Code Update: How Changes to AISC 360-16 Affect HSS Connection Design
If you’re reading this column, you probably downloaded the new specification (www.aisc.org/publications/steel-standards), looked at Chapter K and wondered, “What the heck?!?!” Relax, and take a deep breath; it’s not as bad as it may seem at first glance.
Reason for Change
It wasn’t too long ago that a Hollow Structural Section (HSS) spec didn’t even exist. AISC 360-05 was the first time HSS connection provisions were brought into the main body of the specification and were introduced as Chapter K. Shortly after, AISC Design Guide 24 was published, which includes many charts for the various connections. The charts then were incorporated into the main specification in 2010.
Your first indication of the 2016 specification changes is the new title for Chapter K: “Additional Requirements for HSS and Box-Section Connections.” The introduction clearly states that the requirements specified in Chapter K are in addition to Chapter J. In AISC 360-10, Chapter K was repetitive in some cases. Consider the case of a connection to the wall of a rectangular HSS vs. that to the web of a wide-flange section. I’m sure you can discern the similarities. Many of the formulas presented in Chapter K simply were a limit state presented in Chapter J with different variables substituted.
Also, the recent revision was made due to some inconsistencies between 360-10 Chapter K and the balance of the specification. The 2010 Chapter K was formatted in charts and very prescriptive, unlike the balance of the specification. The 2016 update now matches the rest of the specification and removes the prescriptive nature that engineers perhaps relied on a bit too much. Such reliance could sometimes border on paralysis. As a change-averse engineer, I say that somewhat jokingly, but nonetheless it’s true.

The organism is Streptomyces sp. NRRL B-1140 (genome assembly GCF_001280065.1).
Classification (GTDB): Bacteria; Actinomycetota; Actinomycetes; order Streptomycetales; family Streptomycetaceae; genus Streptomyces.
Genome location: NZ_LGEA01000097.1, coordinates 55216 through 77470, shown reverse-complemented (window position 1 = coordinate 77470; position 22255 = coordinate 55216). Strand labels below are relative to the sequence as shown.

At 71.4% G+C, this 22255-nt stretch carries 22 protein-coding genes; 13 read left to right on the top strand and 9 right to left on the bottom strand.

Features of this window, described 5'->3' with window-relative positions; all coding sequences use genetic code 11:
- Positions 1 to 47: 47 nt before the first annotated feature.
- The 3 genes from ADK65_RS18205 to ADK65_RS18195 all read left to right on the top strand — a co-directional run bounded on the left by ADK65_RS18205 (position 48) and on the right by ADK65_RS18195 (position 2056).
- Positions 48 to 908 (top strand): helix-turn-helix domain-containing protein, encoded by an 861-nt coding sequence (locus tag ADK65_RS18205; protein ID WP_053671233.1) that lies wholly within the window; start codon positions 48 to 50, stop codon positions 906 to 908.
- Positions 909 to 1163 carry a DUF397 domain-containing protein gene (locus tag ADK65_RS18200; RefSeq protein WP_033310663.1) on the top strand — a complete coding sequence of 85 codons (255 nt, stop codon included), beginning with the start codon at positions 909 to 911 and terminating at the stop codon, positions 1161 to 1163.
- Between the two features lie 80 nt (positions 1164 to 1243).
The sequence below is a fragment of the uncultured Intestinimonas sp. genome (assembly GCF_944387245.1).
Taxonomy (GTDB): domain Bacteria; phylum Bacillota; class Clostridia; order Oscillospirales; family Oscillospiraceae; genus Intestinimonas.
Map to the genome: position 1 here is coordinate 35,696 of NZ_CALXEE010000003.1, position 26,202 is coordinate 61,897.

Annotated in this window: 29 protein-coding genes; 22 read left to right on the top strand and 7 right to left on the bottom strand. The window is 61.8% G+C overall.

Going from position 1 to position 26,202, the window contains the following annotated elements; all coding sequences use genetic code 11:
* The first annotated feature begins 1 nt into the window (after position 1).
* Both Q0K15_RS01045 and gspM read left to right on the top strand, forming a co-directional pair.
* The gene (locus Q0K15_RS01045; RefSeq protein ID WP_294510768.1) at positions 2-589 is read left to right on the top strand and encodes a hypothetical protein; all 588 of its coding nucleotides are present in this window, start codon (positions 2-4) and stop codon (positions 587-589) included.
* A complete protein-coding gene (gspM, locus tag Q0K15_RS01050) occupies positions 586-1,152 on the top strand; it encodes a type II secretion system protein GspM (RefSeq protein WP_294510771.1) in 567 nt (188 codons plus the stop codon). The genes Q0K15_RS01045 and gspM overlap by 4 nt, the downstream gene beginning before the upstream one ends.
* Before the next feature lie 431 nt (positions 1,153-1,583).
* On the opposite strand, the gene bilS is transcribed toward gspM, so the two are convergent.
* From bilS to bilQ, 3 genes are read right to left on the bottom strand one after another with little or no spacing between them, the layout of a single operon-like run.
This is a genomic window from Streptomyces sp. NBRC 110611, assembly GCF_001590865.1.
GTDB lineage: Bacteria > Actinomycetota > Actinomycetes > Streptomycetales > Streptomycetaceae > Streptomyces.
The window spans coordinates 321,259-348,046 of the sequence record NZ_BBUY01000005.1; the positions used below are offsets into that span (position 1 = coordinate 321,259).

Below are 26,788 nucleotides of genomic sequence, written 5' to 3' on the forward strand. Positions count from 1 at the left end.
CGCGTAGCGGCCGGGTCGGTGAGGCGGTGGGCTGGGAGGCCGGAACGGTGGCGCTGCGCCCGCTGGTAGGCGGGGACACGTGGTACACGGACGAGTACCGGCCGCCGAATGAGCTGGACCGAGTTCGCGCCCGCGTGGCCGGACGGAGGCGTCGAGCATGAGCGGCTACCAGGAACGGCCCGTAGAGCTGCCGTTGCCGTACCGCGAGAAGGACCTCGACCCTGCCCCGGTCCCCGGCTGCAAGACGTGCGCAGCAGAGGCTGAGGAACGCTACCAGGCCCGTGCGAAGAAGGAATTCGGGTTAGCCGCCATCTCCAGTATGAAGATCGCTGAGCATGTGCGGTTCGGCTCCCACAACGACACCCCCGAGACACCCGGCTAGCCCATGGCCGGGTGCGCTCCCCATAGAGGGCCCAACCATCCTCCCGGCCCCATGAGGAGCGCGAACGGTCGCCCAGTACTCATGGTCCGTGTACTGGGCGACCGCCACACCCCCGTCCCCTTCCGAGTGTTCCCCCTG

In my role at the Steel Tube Institute (STI), I can’t tell you how many times I have been asked, “What do I do if I’m outside the limits of applicability?” Being outside the limits does not mean you can’t design the connection. It simply means you need to “design by rational analysis” and discern what limit states might apply. The 2016 specification does away with many of the limits of applicability in some cases to allow more “freedom” to the designing engineer.
• There is a “new” limit of applicability pertaining to the ends of members. If your connection occurs close to the end of the HSS member, the allowable resistance equations may not apply. This is not a new phenomenon. Hopefully, most designers have been adding cap plates or other means of stiffening the walls of a tube if the connection occurs in close proximity to the open end of the member.
• The effective width variables (e.g., Bb and Bp) have been combined into one common variable, Be, given in Equation K1-1.
• For round members, the code remains largely unchanged.
• The equation for shear tabs has been moved out of the Specification and into Part 10 of the forthcoming 15th Edition Steel Construction Manual.
The unbundling of Chapter K does make the required checks for some common rectangular connections less clear. It places additional responsibility on the engineer to correctly apply the requirements of Chapter J and K to HSS connections.
But don’t fret—soon there will be many resources available for reference. AISC Design Guide #24 is being updated. STI will publish reference documents for common connections as well as update the STI Design Manual Volume 4. Check back for availability of these tools later in 2017. In addition, STI Professional Members may access a recording to a recently presented webinar that details the specific changes.